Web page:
Sports figures, sports writers, and fans all talk about the importance of momentum and the role it plays in a team or individual’s success. But truth be told, the evidence for the effect of momentum on performance has been elusive. You can’t get it in a sports drink, from butting helmets with your teammates on the sidelines, or verbally taunting your opponent from the safety of your side of the playing field.
In truth, psychological momentum depends on an individual’s desire to succeed, and that desire increases in the presence of more success and decreases in its absence. The equation graphic above has it all wrong.
With the “hot hand” theory, randomness doesn’t care about how many consecutive baskets a player has made or the relative importance we may have assigned to them. The next shot the player makes still has just a 50/50 chance of going in the basket – regardless of how many consecutive baskets he made before. Bookies make lots of money on the hot-hand theory and casinos rake in big bucks on people’s misunderstanding of randomness and probability.
Sports psychologists state that an individual’s belief in their own ability to succeed is significantly related to subsequent success.Your solid goals (and belief in your ability to achieve those goals) + repeated successes along the way = MOMENTUM (see the revised equation graphic below). One success builds upon the other to bring you closer to the next step in your career. Momentum isn’t some ethereal substance; however it is a label that is used to define what happens when working toward clearly defined goals creates repeated successes.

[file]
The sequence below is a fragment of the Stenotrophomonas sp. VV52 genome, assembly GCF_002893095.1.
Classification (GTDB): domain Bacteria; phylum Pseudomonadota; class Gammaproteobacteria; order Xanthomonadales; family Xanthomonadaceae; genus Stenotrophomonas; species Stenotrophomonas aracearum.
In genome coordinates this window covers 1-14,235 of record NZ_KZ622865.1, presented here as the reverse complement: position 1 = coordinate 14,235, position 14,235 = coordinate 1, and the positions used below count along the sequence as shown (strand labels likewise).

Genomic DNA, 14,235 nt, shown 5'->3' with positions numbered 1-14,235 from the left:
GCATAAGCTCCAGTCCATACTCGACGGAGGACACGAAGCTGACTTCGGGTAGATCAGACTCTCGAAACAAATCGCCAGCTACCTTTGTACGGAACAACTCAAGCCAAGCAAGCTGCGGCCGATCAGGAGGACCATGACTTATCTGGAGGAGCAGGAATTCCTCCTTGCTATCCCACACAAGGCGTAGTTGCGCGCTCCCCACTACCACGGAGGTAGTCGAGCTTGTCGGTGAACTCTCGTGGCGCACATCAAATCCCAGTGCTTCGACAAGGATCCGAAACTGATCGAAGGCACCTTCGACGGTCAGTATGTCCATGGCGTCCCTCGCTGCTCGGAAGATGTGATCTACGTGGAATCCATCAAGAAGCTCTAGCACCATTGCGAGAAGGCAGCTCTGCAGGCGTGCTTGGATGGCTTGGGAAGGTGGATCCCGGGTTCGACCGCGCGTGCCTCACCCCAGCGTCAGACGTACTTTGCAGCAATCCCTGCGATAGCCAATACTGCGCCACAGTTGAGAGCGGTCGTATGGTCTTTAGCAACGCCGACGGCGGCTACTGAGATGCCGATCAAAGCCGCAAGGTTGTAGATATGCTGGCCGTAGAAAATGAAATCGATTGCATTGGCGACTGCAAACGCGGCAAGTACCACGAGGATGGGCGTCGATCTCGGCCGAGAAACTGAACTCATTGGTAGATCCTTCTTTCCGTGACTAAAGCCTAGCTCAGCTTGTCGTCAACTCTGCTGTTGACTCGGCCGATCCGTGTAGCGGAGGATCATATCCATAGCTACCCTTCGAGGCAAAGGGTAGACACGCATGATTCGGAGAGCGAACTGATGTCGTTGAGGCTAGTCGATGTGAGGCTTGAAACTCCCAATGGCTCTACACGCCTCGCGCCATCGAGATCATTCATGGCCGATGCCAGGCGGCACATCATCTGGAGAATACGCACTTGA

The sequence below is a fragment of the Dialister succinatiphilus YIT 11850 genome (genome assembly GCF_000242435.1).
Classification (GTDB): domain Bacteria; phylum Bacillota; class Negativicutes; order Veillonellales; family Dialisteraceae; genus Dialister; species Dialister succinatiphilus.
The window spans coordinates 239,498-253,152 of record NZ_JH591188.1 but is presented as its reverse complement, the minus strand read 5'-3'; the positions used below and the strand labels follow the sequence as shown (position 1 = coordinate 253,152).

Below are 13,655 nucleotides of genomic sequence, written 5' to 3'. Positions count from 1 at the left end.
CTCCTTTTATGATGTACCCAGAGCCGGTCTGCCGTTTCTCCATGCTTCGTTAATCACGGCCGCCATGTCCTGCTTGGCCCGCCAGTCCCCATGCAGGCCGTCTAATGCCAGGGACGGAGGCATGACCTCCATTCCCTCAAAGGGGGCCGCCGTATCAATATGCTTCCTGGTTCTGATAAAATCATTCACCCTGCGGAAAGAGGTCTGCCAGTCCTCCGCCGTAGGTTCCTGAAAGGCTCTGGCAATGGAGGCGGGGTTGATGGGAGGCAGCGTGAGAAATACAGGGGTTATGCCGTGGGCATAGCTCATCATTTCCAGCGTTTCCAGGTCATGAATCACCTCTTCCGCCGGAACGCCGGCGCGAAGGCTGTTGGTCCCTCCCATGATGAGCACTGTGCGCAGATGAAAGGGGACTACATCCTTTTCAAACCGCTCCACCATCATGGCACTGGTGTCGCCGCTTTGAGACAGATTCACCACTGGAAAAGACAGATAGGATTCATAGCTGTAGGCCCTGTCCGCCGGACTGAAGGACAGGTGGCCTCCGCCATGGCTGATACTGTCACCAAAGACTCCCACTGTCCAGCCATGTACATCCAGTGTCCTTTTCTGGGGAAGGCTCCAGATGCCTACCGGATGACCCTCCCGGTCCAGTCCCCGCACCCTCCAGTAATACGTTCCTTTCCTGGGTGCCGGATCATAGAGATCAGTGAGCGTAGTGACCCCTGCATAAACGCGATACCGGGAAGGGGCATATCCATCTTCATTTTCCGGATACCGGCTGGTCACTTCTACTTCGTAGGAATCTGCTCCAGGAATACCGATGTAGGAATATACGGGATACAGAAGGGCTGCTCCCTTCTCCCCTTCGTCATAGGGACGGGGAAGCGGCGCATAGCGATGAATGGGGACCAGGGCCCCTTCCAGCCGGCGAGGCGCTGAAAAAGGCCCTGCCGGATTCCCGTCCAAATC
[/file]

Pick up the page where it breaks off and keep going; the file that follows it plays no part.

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Former Fortune 500 hiring manager Donn LeVie Jr. is the author of Strategic Career Engagement (September 2015), and the book that reset the rules for successful job and career strategies: Confessions of a Hiring Manager Rev. 2.0 (June 2012, Winner of the 2012 Global eBook Award and Winner of the 2012 International Book Award for Jobs/Careers). He leads career strategy seminars at conferences, business/trade schools, colleges and universities, and U.S. military veterans organizations.
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